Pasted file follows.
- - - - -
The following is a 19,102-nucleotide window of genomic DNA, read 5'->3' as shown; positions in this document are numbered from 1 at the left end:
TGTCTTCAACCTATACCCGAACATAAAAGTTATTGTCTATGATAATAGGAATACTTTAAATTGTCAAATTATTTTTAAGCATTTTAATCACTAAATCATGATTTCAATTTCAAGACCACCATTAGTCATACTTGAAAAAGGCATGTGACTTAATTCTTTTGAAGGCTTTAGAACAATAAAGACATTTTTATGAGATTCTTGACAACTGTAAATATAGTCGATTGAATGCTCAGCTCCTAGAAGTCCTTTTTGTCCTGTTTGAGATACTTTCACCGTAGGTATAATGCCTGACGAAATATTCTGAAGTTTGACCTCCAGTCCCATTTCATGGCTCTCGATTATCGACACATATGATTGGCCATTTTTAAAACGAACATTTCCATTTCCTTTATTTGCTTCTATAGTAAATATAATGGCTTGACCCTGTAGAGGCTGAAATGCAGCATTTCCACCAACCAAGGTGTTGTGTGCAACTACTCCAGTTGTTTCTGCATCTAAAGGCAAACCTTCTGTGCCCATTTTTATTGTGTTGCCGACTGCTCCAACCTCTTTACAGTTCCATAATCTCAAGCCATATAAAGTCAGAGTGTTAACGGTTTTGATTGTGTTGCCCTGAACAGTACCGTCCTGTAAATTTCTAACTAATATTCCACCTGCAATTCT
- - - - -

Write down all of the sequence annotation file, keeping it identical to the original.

The following is a 19,102-nucleotide window of genomic DNA, read 5'->3' as shown; positions in this document are numbered from 1 at the left end:
TGTCTTCAACCTATACCCGAACATAAAAGTTATTGTCTATGATAATAGGAATACTTTAAATTGTCAAATTATTTTTAAGCATTTTAATCACTAAATCATGATTTCAATTTCAAGACCACCATTAGTCATACTTGAAAAAGGCATGTGACTTAATTCTTTTGAAGGCTTTAGAACAATAAAGACATTTTTATGAGATTCTTGACAACTGTAAATATAGTCGATTGAATGCTCAGCTCCTAGAAGTCCTTTTTGTCCTGTTTGAGATACTTTCACCGTAGGTATAATGCCTGACGAAATATTCTGAAGTTTGACCTCCAGTCCCATTTCATGGCTCTCGATTATCGACACATATGATTGGCCATTTTTAAAACGAACATTTCCATTTCCTTTATTTGCTTCTATAGTAAATATAATGGCTTGACCCTGTAGAGGCTGAAATGCAGCATTTCCACCAACCAAGGTGTTGTGTGCAACTACTCCAGTTGTTTCTGCATCTAAAGGCAAACCTTCTGTGCCCATTTTTATTGTGTTGCCGACTGCTCCAACCTCTTTACAGTTCCATAATCTCAAGCCATATAAAGTCAGAGTGTTAACGGTTTTGATTGTGTTGCCCTGAACAGTACCGTCCTGTAAATTTCTAACTAATATTCCACCTGCAATTCT